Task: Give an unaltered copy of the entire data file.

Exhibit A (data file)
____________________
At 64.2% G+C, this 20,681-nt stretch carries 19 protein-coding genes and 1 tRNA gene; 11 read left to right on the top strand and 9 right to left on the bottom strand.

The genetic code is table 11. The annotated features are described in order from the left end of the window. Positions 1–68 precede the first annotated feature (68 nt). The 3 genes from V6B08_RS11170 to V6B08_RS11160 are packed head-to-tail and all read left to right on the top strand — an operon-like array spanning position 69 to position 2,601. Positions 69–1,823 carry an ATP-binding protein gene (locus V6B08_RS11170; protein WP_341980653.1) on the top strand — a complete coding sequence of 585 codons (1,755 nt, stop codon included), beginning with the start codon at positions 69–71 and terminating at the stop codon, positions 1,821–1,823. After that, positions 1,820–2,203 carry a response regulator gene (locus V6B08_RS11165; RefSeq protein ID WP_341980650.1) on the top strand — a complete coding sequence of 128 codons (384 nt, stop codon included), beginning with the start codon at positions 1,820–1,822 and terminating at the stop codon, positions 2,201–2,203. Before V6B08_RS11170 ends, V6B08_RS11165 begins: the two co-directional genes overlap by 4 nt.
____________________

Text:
At 64.2% G+C, this 20,681-nt stretch carries 19 protein-coding genes and 1 tRNA gene; 11 read left to right on the top strand and 9 right to left on the bottom strand.

The genetic code is table 11. The annotated features are described in order from the left end of the window. Positions 1–68 precede the first annotated feature (68 nt). The 3 genes from V6B08_RS11170 to V6B08_RS11160 are packed head-to-tail and all read left to right on the top strand — an operon-like array spanning position 69 to position 2,601. Positions 69–1,823 carry an ATP-binding protein gene (locus V6B08_RS11170; protein WP_341980653.1) on the top strand — a complete coding sequence of 585 codons (1,755 nt, stop codon included), beginning with the start codon at positions 69–71 and terminating at the stop codon, positions 1,821–1,823. After that, positions 1,820–2,203 carry a response regulator gene (locus V6B08_RS11165; RefSeq protein ID WP_341980650.1) on the top strand — a complete coding sequence of 128 codons (384 nt, stop codon included), beginning with the start codon at positions 1,820–1,822 and terminating at the stop codon, positions 2,201–2,203. Before V6B08_RS11170 ends, V6B08_RS11165 begins: the two co-directional genes overlap by 4 nt.